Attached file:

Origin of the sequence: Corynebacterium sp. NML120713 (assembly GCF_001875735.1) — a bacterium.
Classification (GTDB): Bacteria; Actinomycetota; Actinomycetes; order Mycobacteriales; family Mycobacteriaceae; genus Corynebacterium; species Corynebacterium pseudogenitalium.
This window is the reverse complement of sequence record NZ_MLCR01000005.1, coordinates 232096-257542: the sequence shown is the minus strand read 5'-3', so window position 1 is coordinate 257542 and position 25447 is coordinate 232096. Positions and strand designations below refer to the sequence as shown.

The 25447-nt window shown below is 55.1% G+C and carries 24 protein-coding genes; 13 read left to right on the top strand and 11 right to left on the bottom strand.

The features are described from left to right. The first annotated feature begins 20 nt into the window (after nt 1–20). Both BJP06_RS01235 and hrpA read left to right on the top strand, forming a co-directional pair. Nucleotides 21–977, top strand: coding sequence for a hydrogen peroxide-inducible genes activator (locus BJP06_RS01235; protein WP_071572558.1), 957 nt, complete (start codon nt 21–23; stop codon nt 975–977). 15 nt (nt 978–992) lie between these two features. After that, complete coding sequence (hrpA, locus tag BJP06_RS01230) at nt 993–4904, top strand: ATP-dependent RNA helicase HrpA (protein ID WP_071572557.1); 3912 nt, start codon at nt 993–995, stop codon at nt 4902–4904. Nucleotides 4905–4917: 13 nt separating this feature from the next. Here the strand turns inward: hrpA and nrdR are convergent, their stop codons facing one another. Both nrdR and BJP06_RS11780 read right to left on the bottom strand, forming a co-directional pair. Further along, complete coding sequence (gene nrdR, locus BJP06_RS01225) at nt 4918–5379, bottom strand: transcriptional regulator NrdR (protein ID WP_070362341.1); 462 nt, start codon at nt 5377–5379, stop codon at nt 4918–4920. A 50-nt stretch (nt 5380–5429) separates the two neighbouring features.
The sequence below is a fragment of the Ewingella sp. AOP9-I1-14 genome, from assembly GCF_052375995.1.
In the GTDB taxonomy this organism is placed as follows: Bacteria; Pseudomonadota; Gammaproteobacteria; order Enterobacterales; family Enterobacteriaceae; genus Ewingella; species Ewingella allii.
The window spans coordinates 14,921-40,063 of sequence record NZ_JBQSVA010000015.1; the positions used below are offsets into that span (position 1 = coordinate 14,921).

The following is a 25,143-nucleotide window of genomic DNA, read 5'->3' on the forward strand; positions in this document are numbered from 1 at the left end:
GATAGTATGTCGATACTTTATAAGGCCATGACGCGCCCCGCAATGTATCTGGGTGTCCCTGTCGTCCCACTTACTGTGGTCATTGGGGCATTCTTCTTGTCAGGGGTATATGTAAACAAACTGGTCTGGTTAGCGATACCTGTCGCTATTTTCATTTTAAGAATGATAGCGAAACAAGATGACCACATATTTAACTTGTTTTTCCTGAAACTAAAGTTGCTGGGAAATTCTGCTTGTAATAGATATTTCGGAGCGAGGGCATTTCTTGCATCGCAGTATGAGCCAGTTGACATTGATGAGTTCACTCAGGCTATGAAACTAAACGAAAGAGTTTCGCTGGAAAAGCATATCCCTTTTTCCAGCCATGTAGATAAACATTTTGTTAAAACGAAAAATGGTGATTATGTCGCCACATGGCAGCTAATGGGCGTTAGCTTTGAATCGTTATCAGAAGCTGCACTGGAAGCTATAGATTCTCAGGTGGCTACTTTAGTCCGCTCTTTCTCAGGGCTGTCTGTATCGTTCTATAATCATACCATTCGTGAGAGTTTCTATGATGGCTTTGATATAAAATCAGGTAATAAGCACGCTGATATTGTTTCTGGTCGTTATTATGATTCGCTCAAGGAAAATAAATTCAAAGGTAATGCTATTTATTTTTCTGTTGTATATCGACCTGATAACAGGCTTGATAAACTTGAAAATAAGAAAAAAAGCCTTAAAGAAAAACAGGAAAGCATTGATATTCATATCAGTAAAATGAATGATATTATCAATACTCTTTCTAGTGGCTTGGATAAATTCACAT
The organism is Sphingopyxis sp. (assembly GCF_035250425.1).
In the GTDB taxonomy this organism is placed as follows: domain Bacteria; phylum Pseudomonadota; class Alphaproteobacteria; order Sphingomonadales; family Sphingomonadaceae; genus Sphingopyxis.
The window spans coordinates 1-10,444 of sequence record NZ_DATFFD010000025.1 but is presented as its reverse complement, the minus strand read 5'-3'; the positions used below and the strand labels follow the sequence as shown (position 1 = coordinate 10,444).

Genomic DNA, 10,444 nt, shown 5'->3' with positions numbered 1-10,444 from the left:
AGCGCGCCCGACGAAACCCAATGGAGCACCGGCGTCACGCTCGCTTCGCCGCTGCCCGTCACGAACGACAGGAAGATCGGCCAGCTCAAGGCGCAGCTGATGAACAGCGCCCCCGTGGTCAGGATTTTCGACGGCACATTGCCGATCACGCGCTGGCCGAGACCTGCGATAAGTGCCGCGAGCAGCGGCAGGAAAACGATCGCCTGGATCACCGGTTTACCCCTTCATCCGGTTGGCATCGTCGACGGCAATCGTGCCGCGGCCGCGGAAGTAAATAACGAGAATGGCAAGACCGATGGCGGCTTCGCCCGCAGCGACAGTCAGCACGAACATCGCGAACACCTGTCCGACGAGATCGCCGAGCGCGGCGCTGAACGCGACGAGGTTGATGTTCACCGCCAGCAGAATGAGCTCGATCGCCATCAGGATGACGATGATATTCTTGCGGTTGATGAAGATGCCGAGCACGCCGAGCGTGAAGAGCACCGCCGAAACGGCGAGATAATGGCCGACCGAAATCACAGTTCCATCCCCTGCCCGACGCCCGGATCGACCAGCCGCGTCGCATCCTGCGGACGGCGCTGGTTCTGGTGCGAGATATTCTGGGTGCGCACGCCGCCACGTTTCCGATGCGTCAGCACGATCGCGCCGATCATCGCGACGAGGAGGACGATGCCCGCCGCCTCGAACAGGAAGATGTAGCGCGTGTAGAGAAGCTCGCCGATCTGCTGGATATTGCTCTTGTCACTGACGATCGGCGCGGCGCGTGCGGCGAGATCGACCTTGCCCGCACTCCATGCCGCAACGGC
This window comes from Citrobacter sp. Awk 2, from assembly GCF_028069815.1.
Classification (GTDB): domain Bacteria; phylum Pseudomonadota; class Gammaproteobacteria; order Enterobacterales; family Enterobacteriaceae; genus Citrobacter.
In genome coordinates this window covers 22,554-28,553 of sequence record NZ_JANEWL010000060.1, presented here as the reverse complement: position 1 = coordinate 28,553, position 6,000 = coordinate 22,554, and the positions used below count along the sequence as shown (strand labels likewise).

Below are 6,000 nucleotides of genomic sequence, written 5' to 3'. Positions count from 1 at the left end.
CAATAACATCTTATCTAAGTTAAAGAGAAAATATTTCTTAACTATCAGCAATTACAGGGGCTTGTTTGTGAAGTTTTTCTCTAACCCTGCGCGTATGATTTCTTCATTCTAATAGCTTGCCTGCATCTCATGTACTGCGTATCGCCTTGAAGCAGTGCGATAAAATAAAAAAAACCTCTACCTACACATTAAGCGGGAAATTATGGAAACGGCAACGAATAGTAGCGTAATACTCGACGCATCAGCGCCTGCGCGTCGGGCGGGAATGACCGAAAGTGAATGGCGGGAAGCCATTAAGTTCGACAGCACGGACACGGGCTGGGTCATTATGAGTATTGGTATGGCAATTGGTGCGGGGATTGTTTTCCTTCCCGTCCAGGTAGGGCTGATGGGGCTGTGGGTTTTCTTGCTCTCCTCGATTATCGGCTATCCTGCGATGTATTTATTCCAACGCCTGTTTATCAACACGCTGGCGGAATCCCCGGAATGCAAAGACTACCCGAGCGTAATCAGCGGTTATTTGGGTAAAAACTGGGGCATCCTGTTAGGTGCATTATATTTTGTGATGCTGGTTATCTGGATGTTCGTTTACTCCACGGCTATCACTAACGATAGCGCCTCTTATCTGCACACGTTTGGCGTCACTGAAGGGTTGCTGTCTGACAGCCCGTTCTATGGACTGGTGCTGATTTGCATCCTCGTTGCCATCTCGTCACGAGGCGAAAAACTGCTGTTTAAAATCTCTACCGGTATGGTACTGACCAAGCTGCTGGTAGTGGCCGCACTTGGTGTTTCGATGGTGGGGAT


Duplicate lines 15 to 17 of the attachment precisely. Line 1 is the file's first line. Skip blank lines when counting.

AGCGCGCCCGACGAAACCCAATGGAGCACCGGCGTCACGCTCGCTTCGCCGCTGCCCGTCACGAACGACAGGAAGATCGGCCAGCTCAAGGCGCAGCTGATGAACAGCGCCCCCGTGGTCAGGATTTTCGACGGCACATTGCCGATCACGCGCTGGCCGAGACCTGCGATAAGTGCCGCGAGCAGCGGCAGGAAAACGATCGCCTGGATCACCGGTTTACCCCTTCATCCGGTTGGCATCGTCGACGGCAATCGTGCCGCGGCCGCGGAAGTAAATAACGAGAATGGCAAGACCGATGGCGGCTTCGCCCGCAGCGACAGTCAGCACGAACATCGCGAACACCTGTCCGACGAGATCGCCGAGCGCGGCGCTGAACGCGACGAGGTTGATGTTCACCGCCAGCAGAATGAGCTCGATCGCCATCAGGATGACGATGATATTCTTGCGGTTGATGAAGATGCCGAGCACGCCGAGCGTGAAGAGCACCGCCGAAACGGCGAGATAATGGCCGACCGAAATCACAGTTCCATCCCCTGCCCGACGCCCGGATCGACCAGCCGCGTCGCATCCTGCGGACGGCGCTGGTTCTGGTGCGAGATATTCTGGGTGCGCACGCCGCCACGTTTCCGATGCGTCAGCACGATCGCGCCGATCATCGCGACGAGGAGGACGATGCCCGCCGCCTCGAACAGGAAGATGTAGCGCGTGTAGAGAAGCTCGCCGATCTGCTGGATATTGCTCTTGTCACTGACGATCGGCGCGGCGCGTGCGGCGAGATCGACCTTGCCCGCACTCCATGCCGCAACGGC
This window comes from Citrobacter sp. Awk 2, from assembly GCF_028069815.1.
Classification (GTDB): domain Bacteria; phylum Pseudomonadota; class Gammaproteobacteria; order Enterobacterales; family Enterobacteriaceae; genus Citrobacter.